Understanding the priority lifelong educational needs of the International Development Sector: a dynamic inquiry research project
The aim of this project is to understand the challenges faced globally by the various stakeholders in the development space. More specifically to understand what educational and learning solutions could be provided to assist in addressing these challenges?
GDI is well-positioned to customise and design curriculum drawing on the knowledge gained from the research-intensive environment. Expertise within GDI exists in many of the developmental problem areas, as well as digital and ethical leadership skills.
Our ethos and global perspective mean that we want to work in partnership with our previous alumni, and organisations within the global development sector. This research could identify needs and potential partnerships so that educational Continuous Professional Development (CPD) offerings are market driven and responsive to needs.
The project is being led by Dr Natalie Cunningham.
The project aims to identify the short term educational needs of leaders and organisations in the international development sector. The purpose is to provide an in-depth understanding of development sector education needs:
- What are these needs and how do they relate to development delivery and impact?
- Are these needs currently been met or not? If so how, and adequately, sustainably?
- How would development leaders and organisations ideally like them to be met? In what format?
- In meeting needs, would partnerships, networks be advisable?
Leaders working across the development sector, around the world, will be interviewed for this GDI research, using an appreciative inquiry research method, Dynamic Inquiry.
Dynamic Inquiry uses a qualitative interview methodology that taps into leaders’ experiences. It invites and enables a conversation about system dynamics, e.g. behaviours, relationships, learning, communication, culture, leadership and resulting performance or outcomes. The process is open and relational. For the interviewee, the coaching-type conversation is engaging and rewarding in itself, with insights often bringing immediate benefit to themselves and their teams/organisations.
Dynamic Inquiry is intended to coach interviewees into a deeper awareness of their situations, strengths and challenges. It facilitates insight into systems dynamics by investigating underlying factors limiting desired impacts. This results in immediate possibilities for action emerging for interviewees.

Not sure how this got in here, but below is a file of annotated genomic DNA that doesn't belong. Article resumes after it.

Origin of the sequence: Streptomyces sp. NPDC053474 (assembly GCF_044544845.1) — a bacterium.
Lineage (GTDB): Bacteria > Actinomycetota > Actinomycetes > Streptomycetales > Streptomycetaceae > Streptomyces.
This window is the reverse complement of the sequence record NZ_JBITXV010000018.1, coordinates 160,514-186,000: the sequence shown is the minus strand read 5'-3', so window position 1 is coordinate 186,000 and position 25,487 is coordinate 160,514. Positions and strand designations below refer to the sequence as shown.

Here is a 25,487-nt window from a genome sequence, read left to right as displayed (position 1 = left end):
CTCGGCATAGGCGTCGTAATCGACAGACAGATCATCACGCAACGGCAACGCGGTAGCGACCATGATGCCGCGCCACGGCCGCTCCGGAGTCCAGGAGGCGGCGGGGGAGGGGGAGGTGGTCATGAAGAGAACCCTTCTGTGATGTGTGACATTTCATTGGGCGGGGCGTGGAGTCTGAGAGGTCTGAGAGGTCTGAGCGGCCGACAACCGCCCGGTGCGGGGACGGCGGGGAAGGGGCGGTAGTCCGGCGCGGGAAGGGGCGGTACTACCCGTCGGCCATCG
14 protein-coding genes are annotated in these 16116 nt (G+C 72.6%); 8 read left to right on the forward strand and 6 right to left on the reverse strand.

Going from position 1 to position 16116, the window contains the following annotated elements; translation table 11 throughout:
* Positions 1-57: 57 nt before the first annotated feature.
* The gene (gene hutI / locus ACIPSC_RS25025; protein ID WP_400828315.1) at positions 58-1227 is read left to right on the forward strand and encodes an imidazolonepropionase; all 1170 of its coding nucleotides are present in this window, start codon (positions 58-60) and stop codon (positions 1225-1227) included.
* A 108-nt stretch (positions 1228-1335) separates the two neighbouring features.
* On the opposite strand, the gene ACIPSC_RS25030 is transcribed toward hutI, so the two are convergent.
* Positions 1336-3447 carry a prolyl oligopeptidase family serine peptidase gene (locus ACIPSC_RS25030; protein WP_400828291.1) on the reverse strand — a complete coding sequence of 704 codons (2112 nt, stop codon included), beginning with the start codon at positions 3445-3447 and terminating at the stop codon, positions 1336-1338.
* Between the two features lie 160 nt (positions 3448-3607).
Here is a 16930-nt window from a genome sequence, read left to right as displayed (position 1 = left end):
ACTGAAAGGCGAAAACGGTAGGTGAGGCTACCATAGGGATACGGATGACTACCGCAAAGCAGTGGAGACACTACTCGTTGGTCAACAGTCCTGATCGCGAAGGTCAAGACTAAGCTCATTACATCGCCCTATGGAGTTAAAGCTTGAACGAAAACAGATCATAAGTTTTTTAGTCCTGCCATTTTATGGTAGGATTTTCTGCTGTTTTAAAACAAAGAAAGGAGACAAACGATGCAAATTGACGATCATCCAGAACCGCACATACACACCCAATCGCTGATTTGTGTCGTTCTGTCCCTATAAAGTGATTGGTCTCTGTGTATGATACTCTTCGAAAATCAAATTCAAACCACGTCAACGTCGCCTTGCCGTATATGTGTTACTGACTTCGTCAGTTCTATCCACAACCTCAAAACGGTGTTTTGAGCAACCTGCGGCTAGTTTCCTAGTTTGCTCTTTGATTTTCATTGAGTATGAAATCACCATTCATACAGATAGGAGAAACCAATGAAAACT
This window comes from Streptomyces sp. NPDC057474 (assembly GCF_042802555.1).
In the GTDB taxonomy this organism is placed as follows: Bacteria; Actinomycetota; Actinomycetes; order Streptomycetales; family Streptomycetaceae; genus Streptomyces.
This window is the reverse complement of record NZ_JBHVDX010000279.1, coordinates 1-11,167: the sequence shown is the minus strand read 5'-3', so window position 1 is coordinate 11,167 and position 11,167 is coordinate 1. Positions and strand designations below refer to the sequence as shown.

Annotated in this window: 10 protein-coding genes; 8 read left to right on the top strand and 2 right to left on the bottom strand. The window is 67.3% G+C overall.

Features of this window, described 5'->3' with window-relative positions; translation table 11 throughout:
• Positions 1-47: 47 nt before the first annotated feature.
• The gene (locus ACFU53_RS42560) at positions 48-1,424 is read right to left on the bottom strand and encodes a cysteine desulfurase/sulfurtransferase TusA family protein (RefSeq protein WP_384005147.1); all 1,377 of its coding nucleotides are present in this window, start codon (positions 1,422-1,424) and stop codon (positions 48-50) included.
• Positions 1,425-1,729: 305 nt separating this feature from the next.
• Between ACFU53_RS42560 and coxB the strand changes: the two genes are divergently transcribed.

Benefits of the Research
The Global Development Institute, School, Faculty and University will have access to a coherently organised data set reflecting the experiences of leaders in the development sector – including leaders of non-government organisations, development agencies, public sector/government institutions, development finance institutions, and corporate sector social responsibility and sustainability departments. The data is thematically analysed to reflect support and development needs, with regard to development impact and delivery.
As a result, short course offerings can be designed which are not only cognisant of global markets, but which can have impact on the key, global socio-economic development challenges, as articulated in the United Nations sustainable development goals.
Future courses will be accurately responsive to the needs of leaders and organisations as a result of the research approach which investigates beyond expressed/articulated needs, working with the deeper underlying issues and limitations.
Expected Outcomes and Impacts
The development sector leaders interviewed for the project would benefit via relational, supportive and intensive coaching-style interviews, supporting them to heighten their awareness of leadership strengths, limitations and challenges, and potential and agency. This will immediately impact their leadership decisions, stance, presence and impact.
Furthermore, a workshop will be held where the data will be shared and discussed. Attendance at the workshop will help to verify and discuss interview themes, create a sense of community and support around their experiences, and to better understand the successes and challenges of the development sector. This is a highly positive intervention in the context of COVID-lockdown as there is evidence that leaders are experiencing disconnection affecting their self-assurance and resilience.
The data collected from this project will results in a research publication and the community of interviewees could serve as an ongoing reference group for further monitoring and evaluation.
A research paper will be a further output.
- Action Aid
- African Cities Research Consortium
- Bread for the World
- Caregiver Saathi India
- CARICOM, Caribbean Community
- Cities Alliance
- Coalition for Humanity
- Consortium Civil Peace Service
- National Governments
- Fight Inequality Alliance
- Fund for Global Human Rights
- German Development Co-operation, GIZ
- Ghana Centre for Democratic Development
- Humboldt University, Institute for International Agricultural Development
- Nelson Mandela Foundation - UNDP
- OutRight International
- Red Cross
- Save the Children
- Social Justice Coalition
- South African Local Government Association
- Spark Microgrants
- The Thought Collective, Singapore
- UN Forestry and Environment
- University of Trondheim, Department of Sociology and Development, Sweden
- World Bank
- Burkina Faso
- South Africa
- South Sudan
- United Kingdom
- United States
Further Info & Key Contacts
If you work in a leadership role within development, or know someone who is, and are interested to learn more about this project, please contact Natalie Cunningham for more information or to get involved.